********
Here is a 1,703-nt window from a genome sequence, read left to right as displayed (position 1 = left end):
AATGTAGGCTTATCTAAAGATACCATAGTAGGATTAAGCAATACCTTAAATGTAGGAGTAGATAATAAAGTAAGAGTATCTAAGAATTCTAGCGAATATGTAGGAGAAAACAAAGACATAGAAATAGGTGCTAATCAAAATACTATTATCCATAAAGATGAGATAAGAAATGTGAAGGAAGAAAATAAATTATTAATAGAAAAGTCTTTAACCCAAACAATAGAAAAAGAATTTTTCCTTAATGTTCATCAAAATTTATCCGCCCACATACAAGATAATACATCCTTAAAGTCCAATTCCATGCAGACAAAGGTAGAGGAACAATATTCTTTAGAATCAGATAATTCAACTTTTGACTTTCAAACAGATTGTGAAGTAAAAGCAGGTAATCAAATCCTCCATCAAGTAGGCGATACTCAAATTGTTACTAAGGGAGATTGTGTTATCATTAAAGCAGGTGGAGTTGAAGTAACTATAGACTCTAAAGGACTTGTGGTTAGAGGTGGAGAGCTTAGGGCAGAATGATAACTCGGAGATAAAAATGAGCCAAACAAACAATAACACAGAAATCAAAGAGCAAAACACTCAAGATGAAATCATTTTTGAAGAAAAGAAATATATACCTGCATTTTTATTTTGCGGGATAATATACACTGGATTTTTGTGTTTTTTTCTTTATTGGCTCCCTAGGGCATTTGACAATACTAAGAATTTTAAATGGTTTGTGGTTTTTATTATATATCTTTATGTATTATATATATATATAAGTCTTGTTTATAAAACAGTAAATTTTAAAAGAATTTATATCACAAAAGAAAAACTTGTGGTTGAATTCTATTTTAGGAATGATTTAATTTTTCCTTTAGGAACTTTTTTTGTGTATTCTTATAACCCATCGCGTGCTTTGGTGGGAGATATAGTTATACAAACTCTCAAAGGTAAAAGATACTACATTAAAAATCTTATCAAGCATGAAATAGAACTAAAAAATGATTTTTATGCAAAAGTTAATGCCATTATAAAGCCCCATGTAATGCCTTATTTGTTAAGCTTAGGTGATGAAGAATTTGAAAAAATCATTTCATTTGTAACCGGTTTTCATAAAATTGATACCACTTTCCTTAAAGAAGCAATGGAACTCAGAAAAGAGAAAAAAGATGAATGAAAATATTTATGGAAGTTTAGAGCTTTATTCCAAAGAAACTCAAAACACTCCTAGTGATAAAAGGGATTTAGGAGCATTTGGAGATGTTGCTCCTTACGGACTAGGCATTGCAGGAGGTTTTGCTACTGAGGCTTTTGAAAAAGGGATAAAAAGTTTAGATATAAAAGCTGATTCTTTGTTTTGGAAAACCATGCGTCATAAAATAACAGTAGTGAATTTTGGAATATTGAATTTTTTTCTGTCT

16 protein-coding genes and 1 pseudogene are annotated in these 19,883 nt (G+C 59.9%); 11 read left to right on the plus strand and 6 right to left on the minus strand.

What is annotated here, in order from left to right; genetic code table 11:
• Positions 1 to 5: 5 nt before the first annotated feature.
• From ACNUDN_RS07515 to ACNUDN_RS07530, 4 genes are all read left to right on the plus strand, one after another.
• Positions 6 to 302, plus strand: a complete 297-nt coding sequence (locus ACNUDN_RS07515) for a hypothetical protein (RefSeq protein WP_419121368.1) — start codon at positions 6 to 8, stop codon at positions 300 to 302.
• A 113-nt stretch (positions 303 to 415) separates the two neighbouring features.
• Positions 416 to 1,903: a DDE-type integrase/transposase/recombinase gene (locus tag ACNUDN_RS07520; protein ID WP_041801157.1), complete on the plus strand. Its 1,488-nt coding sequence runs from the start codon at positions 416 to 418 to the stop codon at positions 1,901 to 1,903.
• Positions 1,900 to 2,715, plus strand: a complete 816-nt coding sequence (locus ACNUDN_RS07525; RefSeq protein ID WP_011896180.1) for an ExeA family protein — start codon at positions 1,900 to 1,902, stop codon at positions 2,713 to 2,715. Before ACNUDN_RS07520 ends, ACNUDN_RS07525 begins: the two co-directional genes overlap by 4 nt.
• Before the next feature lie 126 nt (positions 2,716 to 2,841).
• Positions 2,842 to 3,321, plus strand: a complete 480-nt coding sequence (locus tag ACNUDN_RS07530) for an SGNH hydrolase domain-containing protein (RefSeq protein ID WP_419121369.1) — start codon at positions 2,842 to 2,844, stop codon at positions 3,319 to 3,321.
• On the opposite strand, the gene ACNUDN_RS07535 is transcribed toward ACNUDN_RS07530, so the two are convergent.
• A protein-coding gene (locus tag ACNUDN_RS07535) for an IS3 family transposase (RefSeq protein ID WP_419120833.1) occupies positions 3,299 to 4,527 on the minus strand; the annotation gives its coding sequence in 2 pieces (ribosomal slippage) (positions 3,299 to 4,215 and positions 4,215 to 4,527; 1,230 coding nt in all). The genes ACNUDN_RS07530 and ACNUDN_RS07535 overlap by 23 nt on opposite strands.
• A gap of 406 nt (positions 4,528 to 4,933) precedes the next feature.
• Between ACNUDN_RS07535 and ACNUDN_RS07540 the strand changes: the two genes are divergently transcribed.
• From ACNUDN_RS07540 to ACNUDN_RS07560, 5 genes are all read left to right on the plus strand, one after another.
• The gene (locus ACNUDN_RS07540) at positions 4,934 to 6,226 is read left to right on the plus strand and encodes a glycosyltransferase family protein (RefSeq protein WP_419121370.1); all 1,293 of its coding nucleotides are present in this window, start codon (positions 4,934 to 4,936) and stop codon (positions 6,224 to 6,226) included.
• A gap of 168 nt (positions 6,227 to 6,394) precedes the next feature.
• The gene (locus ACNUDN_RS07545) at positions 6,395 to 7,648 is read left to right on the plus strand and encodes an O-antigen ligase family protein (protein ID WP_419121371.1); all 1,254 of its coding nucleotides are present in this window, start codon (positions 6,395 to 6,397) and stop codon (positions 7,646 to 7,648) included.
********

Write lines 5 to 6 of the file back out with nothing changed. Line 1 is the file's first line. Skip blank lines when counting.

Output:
• Positions 1 to 5: 5 nt before the first annotated feature.
• From ACNUDN_RS07515 to ACNUDN_RS07530, 4 genes are all read left to right on the plus strand, one after another.